Overview of the war on drugs being fought without relief in Mexico and the United States.
In her debut, Longmire is a longtime analyst of drug trafficking, advising government agencies on the realities and solutions that might mean a few victories along the porous, violence-ridden U.S.-Mexican border. The author covers a lot of material in a relatively brief book, sometimes giving the text the feel of linked encyclopedia entries. Still, the prevalence of breadth over depth is no major shortcoming, since Longmire offers fresh insights into almost every facet of the war on drugs. She makes a convincing case that within the United States, the violence stemming from illegal substances has caused more injuries and deaths than generally acknowledged by law-enforcement agencies. Those casualties are in addition to the dangers of ingesting contaminated narcotics sold and purchased illegally. Mexican drug organizations have established sizable marijuana growing fields within national parks and forests throughout the United States. When law-enforcement officers or unsuspecting civilians enter the fields, their lives might be endangered by trigger-happy Mexican criminals determined to protect their lucrative cash crops from detection. The most frequent danger from infiltrated marijuana fields seems to be concentrated in California. Longmire demonstrates, however, that potential free-fire zones have cropped up in North Carolina, West Virginia, Tennessee and other states far from the Mexican border. Switching aspects of the drug war chapter by chapter, Longmire explains why law-enforcement agents have been mostly unable to halt the flow of weapons from the United States into Mexico. Legalization of currently illegal substances will never serve as a panacea, writes the author, but strategic legalization might alleviate some of the violence.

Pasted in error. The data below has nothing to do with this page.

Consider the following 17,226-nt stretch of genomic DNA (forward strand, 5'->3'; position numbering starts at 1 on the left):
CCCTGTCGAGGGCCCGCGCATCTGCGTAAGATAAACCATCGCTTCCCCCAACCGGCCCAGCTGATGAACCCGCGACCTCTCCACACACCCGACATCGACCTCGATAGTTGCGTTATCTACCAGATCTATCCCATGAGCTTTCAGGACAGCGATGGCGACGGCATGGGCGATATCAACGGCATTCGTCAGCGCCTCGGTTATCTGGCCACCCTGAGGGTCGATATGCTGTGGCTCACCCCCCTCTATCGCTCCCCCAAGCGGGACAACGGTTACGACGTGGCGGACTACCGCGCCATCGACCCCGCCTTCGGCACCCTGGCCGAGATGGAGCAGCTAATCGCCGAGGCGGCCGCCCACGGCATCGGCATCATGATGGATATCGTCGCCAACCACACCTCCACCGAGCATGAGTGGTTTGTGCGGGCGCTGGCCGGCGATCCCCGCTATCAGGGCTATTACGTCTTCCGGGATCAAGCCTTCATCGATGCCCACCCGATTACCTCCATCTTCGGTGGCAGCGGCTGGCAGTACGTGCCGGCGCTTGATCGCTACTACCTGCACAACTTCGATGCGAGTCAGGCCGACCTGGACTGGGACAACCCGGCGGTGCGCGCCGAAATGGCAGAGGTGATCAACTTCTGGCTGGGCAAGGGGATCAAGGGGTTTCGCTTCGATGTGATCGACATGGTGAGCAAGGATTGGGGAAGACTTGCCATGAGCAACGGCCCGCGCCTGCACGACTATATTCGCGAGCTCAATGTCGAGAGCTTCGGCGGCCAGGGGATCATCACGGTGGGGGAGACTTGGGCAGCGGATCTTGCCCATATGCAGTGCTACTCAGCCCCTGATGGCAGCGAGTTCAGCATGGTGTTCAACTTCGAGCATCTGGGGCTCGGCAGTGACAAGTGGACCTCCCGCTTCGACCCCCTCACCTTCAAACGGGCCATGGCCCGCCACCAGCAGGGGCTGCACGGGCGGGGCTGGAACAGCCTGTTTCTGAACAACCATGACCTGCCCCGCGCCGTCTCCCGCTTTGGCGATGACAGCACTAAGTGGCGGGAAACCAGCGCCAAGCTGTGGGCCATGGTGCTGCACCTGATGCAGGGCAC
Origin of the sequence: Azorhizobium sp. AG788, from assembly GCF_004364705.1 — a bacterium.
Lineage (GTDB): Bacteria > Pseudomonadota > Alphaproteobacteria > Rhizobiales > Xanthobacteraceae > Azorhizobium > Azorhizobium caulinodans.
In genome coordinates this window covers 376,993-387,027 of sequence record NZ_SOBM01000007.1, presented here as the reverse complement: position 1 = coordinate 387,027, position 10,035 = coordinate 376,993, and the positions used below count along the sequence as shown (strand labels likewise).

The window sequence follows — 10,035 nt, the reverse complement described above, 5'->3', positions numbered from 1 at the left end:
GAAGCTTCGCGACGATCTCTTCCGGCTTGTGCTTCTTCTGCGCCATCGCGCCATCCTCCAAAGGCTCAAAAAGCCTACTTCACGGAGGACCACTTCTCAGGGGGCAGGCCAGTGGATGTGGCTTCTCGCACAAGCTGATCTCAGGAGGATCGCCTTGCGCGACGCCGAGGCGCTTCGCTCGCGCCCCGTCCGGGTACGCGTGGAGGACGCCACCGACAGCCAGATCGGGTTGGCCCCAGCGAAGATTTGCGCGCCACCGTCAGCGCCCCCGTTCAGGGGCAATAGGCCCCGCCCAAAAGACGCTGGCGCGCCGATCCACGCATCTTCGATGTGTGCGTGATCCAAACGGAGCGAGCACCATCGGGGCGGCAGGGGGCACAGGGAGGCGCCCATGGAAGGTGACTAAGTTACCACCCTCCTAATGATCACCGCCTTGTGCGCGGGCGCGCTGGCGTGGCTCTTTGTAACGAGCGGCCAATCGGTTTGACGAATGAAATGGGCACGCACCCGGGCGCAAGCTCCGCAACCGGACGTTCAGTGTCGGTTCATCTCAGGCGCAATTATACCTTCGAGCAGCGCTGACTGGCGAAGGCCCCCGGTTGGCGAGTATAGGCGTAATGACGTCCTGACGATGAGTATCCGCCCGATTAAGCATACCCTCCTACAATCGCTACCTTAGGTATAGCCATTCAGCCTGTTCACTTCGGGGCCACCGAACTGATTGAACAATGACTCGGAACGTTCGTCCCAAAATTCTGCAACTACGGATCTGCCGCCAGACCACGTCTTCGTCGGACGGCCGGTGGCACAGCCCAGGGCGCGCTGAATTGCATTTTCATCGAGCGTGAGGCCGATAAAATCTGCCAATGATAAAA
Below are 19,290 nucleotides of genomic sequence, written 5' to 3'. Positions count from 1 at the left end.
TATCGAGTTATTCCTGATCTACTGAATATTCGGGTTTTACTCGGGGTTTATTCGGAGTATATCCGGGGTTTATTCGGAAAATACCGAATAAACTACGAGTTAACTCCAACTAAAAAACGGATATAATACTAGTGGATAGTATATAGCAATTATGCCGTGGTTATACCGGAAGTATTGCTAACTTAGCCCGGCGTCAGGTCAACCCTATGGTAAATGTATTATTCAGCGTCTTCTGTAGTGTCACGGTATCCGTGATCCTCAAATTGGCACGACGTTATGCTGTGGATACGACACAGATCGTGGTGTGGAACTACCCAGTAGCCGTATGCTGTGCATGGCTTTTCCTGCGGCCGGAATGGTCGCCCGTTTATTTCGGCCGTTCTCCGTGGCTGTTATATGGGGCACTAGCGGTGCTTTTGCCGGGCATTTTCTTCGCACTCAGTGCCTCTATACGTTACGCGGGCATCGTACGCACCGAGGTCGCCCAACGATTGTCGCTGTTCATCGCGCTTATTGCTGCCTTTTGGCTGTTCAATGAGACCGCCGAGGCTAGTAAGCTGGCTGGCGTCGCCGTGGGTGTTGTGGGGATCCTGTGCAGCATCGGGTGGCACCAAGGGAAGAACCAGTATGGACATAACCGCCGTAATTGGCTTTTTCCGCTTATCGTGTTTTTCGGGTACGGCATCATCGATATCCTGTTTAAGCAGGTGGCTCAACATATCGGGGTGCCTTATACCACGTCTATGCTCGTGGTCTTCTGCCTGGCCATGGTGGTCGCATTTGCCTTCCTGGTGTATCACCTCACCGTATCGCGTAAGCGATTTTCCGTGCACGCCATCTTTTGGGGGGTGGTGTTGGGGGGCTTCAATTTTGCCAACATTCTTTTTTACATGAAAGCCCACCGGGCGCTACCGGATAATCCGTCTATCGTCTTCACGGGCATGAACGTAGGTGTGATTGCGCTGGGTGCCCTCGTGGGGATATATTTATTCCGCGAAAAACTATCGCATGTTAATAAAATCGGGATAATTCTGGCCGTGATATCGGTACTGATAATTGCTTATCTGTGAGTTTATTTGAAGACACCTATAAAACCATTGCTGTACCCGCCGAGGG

One-stop shopping for basic knowledge about U.S.-Mexican narcotics diplomacy.